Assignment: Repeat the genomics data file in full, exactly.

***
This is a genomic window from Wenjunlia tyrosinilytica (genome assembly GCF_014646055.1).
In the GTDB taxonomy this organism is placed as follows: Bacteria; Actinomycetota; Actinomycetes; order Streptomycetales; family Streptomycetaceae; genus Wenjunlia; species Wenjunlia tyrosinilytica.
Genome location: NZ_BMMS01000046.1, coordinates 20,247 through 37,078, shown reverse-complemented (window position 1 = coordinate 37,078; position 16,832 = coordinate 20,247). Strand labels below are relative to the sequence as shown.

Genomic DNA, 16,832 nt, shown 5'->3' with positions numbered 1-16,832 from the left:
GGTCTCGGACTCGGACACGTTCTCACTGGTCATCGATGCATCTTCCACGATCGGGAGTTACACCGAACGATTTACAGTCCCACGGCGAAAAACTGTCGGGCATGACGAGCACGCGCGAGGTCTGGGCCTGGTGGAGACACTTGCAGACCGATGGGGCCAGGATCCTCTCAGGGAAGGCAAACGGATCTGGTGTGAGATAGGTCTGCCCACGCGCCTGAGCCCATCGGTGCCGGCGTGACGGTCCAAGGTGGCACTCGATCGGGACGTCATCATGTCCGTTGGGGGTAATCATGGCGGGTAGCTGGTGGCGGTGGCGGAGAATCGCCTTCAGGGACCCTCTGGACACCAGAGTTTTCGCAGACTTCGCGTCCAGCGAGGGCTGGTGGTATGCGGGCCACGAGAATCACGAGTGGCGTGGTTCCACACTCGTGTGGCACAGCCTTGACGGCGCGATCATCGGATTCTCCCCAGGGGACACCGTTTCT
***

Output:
This is a genomic window from Wenjunlia tyrosinilytica (genome assembly GCF_014646055.1).
In the GTDB taxonomy this organism is placed as follows: Bacteria; Actinomycetota; Actinomycetes; order Streptomycetales; family Streptomycetaceae; genus Wenjunlia; species Wenjunlia tyrosinilytica.
Genome location: NZ_BMMS01000046.1, coordinates 20,247 through 37,078, shown reverse-complemented (window position 1 = coordinate 37,078; position 16,832 = coordinate 20,247). Strand labels below are relative to the sequence as shown.

Genomic DNA, 16,832 nt, shown 5'->3' with positions numbered 1-16,832 from the left:
GGTCTCGGACTCGGACACGTTCTCACTGGTCATCGATGCATCTTCCACGATCGGGAGTTACACCGAACGATTTACAGTCCCACGGCGAAAAACTGTCGGGCATGACGAGCACGCGCGAGGTCTGGGCCTGGTGGAGACACTTGCAGACCGATGGGGCCAGGATCCTCTCAGGGAAGGCAAACGGATCTGGTGTGAGATAGGTCTGCCCACGCGCCTGAGCCCATCGGTGCCGGCGTGACGGTCCAAGGTGGCACTCGATCGGGACGTCATCATGTCCGTTGGGGGTAATCATGGCGGGTAGCTGGTGGCGGTGGCGGAGAATCGCCTTCAGGGACCCTCTGGACACCAGAGTTTTCGCAGACTTCGCGTCCAGCGAGGGCTGGTGGTATGCGGGCCACGAGAATCACGAGTGGCGTGGTTCCACACTCGTGTGGCACAGCCTTGACGGCGCGATCATCGGATTCTCCCCAGGGGACACCGTTTCT